A copyright troll outfit in the UK, which has been trying to extract payments from alleged pirates for years, is having another bite at the cherry. Golden Eye International is writing to people who previously refused to pay up, citing a separate case in which an individual agreed to pay them £1000 after a court battle. But, as always, the company is only revealing half the story.
Our coverage of Golden Eye International dates back more than five years. Much like similar companies in the copyright troll niche, the outfit monitors BitTorrent swarms, collects IP addresses, and then heads off to court to obtain alleged pirates’ identities.
From there it sends letters threatening legal action, unless recipients pay a ‘fine’ of hundreds of pounds to settle an alleged porn piracy case. While some people pay up, others refuse to do so on the basis they are innocent, the ISP bill payer, or simply to have their day in court. Needless to say, a full-on court battle on the merits is never on the agenda.
Having gone quiet for an extended period of time, it was assumed that Golden Eye had outrun its usefulness as a ‘fine’ collection outfit. Just lately, however, there are signs that the company is having another go at reviving old cases against people who previously refused to pay.
A post on Slyck forums, which runs a support thread for people targeted by trolls, reveals the strategy.
“I dealt with these Monkeys last year. I spent 5 weeks practically arguing with them. They claim they have to prove it based on the balance of probability’s [sic]. I argue that they actually have to prove it was me,” ‘Matt’ wrote in August.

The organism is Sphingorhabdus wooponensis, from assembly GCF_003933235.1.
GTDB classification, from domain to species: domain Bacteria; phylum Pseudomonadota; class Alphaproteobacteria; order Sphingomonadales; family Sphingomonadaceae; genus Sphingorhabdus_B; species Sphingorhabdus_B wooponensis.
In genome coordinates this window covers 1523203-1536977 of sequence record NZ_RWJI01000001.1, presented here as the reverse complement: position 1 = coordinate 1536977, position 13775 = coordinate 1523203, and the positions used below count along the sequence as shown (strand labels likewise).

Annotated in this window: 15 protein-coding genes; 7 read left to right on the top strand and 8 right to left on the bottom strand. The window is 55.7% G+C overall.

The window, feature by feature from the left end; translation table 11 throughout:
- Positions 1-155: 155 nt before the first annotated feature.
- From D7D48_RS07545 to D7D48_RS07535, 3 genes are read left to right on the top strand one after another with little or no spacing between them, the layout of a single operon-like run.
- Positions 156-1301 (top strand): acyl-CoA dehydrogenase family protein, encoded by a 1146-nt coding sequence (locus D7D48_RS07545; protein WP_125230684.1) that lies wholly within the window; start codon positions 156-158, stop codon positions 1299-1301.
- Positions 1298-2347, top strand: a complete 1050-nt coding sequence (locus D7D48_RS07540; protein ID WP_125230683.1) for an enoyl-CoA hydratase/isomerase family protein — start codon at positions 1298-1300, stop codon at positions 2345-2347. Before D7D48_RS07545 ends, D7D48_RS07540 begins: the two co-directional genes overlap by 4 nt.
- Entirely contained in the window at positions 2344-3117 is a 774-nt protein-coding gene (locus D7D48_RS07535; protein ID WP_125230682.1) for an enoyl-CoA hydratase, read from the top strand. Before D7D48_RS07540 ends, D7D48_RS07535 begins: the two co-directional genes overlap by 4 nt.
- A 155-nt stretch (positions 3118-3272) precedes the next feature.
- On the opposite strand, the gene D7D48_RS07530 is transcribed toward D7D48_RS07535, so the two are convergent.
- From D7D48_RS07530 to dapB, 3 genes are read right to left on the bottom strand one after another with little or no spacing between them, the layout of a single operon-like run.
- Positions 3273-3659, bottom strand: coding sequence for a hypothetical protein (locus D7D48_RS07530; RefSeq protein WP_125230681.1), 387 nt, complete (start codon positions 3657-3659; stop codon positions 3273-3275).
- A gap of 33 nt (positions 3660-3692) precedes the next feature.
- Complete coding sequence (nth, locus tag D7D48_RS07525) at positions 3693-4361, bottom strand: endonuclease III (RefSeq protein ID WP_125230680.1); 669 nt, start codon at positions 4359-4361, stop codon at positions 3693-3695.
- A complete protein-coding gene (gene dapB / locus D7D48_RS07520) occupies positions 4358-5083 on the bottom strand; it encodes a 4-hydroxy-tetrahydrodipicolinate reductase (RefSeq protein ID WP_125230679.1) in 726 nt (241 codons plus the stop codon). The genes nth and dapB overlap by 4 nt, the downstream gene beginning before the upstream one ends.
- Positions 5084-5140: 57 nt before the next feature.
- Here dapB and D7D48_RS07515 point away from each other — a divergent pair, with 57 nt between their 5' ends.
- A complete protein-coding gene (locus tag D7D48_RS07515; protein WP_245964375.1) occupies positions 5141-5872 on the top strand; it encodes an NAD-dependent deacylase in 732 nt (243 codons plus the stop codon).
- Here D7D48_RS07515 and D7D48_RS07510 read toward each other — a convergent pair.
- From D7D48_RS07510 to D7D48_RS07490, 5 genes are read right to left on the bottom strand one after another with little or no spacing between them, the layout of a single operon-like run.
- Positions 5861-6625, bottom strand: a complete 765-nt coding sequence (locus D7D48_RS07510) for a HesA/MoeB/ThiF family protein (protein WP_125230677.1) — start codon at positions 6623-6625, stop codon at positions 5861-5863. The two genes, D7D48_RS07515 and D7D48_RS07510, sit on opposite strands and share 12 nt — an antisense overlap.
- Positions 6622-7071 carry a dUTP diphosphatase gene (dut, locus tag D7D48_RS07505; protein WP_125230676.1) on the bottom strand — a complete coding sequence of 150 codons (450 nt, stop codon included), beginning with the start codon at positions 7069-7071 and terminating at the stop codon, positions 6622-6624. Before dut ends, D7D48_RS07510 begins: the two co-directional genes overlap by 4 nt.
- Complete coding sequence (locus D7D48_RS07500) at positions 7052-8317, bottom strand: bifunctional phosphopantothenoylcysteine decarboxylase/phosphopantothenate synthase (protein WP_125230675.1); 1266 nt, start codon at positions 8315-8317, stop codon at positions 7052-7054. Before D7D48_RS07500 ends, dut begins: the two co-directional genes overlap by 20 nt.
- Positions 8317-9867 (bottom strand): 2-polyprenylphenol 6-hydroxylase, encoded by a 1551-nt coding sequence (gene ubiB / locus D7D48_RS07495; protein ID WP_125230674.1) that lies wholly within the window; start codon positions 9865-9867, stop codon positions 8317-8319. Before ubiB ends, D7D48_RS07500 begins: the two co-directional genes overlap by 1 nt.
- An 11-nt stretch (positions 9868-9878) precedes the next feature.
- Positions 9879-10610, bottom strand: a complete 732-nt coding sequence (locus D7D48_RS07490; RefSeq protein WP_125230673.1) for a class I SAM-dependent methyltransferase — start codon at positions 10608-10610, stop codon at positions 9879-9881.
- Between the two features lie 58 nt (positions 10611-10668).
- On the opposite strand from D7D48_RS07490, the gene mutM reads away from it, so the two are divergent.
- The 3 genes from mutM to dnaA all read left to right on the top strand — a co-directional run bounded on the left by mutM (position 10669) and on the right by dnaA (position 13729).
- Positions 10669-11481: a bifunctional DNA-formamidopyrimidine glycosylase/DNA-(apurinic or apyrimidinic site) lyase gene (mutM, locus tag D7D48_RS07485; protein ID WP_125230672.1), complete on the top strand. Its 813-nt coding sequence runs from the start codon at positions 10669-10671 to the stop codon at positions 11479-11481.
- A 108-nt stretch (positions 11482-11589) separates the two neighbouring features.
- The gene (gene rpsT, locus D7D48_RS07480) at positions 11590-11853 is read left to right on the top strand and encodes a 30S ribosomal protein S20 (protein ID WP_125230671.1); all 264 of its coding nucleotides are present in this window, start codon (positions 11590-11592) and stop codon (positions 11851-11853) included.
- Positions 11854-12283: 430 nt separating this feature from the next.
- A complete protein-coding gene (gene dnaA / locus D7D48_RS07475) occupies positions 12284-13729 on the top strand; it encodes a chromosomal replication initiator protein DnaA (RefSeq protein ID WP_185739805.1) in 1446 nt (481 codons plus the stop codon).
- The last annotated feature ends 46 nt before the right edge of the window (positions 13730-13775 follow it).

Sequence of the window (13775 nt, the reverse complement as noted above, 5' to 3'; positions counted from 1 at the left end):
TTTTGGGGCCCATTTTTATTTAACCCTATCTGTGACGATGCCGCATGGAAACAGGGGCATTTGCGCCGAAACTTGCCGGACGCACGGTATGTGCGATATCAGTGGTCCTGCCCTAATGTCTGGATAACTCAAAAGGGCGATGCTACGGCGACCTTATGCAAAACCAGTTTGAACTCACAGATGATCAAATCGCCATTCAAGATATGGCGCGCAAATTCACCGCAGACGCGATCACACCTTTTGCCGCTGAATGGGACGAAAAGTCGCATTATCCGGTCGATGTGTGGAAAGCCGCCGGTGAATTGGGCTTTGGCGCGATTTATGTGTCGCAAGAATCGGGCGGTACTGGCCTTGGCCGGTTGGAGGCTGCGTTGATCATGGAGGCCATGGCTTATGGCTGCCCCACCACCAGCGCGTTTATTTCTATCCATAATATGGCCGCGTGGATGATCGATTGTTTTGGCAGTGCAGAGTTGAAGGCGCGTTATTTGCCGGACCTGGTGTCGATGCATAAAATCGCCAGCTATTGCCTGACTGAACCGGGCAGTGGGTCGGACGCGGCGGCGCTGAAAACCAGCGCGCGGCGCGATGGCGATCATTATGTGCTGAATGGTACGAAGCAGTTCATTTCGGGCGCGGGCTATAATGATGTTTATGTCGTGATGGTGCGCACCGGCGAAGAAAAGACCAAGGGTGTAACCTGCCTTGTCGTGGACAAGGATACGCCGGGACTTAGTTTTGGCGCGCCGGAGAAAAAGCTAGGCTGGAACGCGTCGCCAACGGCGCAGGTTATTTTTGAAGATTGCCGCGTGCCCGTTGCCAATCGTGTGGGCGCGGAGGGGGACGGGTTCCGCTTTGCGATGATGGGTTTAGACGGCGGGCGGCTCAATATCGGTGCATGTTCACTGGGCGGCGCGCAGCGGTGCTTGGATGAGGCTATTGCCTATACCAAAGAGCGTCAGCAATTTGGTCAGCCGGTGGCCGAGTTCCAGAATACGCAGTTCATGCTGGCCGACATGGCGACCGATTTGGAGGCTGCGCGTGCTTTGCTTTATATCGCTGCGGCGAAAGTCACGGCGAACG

“It wasn’t me, and despite giving them reasonable doubt it wasn’t me. (I’m Gay… why would I be downloading straight porn?) They still persuaded it, trying to dismiss anything that cast any doubt on their claim. The emails finished how I figured they would…. They were going to send court documentation. It never arrived.”
After months of silence, at the end of August this year ‘Matt’ says GoldenEye got in touch again, suggesting that a conclusion to another copyright case might encourage him to cough up. He says that Golden Eye contacted him saying that someone settled out of court with TCYK, another copyright troll, for £1,000.
“My thoughts…Idiots and doubt it,” ‘Matt’ said. “Honestly, I almost cried I thought I had got rid of these trolls and they are back for round two.”
This wasn’t an isolated case. Another recipient of a Golden Eye threat also revealed getting contacted by the company, also with fresh pressure to pay.
“You may be interested to know that a solicitor, acting on behalf of Robert Kemble in a claim similar to ours but brought by TCYK LLC, entered into an agreement to settle the court case by paying £1,000,” Golden Eye told the individual.
“In view of the agreement reached in the Kemble case, we would invite you to reconsider your position as to whether you would like to reach settlement with us. We would point out, that, despite the terms of settlement in the Kemble case, we remain prepared to stand by our original offer of settlement with you, that is payment of £500.00.”
After last corresponding with the Golden Eye in January after repeated denials, new contact from the company would be worrying for anyone. It certainly affected this person negatively.